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ASSOROS (Assoro) Enna, Sicily.

The site's ancient name is probably of Sikel origin. A prominent center in antiquity, it is mentioned by Diodoros (14.58.78) and Cicero (Verr. 4.44); it reached its greatest splendor at the time of Dionysios, but by the 1st c. B.C. it had declined considerably. Cicero speaks of the Temple of Crysas at Assoros, on the road from Assoros to Henna. Considerable remains of the walls are still visible, and one of the fortification gates was extant as late as the 17th c., together with about eight rows of the walls of a temple (?) on the mountain, which had been incorporated into modern constructions. The city spread across the plateau between the rivers Salso and Dittaino in a remarkably strong position, naturally defended by the steepness of the hillsides which contain numerous chamber tombs, especially in the S area. Grave goods date from the 10th to the 5th c. B.C. Finds from cist graves come down to the 2d c. B.C. and include imported vases as well as many of Italic manufacture.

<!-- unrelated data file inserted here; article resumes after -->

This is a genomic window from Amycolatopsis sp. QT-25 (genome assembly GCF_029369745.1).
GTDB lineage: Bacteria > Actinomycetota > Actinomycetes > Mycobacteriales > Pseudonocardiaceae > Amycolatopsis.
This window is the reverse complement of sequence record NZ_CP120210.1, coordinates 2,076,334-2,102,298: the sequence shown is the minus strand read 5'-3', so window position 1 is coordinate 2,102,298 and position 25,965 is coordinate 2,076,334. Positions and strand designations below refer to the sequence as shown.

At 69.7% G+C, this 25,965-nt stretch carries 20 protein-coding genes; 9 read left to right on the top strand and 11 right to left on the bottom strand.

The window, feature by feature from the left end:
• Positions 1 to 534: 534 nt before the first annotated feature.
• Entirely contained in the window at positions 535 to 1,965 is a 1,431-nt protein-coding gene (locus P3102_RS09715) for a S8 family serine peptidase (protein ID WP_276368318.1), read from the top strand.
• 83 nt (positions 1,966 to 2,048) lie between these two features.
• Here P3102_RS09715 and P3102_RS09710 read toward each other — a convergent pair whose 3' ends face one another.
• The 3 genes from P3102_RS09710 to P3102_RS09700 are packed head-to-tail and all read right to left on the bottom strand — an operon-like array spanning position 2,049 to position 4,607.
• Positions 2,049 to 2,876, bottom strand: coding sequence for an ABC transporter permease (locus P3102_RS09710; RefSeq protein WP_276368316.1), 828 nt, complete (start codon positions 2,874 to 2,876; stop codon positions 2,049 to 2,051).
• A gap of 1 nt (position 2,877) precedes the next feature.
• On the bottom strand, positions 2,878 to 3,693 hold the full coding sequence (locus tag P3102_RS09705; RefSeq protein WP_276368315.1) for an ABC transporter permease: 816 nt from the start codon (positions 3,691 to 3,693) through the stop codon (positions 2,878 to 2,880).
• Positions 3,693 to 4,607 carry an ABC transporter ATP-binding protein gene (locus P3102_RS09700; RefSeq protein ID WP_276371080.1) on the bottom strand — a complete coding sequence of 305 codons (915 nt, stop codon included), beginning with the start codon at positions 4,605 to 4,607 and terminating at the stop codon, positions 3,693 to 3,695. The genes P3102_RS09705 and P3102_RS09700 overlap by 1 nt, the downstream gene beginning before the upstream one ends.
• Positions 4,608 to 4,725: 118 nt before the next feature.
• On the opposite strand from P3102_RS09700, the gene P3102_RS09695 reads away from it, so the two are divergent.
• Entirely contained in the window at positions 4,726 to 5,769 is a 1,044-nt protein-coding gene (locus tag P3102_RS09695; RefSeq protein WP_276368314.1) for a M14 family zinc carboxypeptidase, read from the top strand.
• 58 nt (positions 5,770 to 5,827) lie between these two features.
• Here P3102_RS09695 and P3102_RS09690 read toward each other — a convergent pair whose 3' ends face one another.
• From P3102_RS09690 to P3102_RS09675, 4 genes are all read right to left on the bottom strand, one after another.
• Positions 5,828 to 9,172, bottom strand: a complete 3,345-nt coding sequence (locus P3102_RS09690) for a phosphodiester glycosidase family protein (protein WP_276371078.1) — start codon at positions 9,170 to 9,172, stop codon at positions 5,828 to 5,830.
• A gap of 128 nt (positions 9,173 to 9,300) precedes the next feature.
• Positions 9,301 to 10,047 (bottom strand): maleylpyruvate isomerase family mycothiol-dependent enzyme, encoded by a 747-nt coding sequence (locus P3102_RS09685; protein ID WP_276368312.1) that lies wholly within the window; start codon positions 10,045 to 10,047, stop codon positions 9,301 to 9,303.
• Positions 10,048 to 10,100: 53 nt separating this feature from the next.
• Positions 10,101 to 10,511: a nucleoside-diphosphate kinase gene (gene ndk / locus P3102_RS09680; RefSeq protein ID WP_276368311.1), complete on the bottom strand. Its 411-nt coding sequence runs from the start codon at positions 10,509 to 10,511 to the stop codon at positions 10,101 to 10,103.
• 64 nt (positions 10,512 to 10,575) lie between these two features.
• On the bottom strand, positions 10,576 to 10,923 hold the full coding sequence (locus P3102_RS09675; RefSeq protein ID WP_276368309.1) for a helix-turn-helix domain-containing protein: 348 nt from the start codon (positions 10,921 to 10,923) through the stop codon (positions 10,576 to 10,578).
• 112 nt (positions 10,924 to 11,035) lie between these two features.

G. C. Gentili, “Resti di tombe sicule del tipo di ‘Licodia Eubea,’” NSc (1961) 217-21. Morel, “Recherches archéologiques et topographiques dans la région d'Assoro,” MélRome (1963) 263-301.


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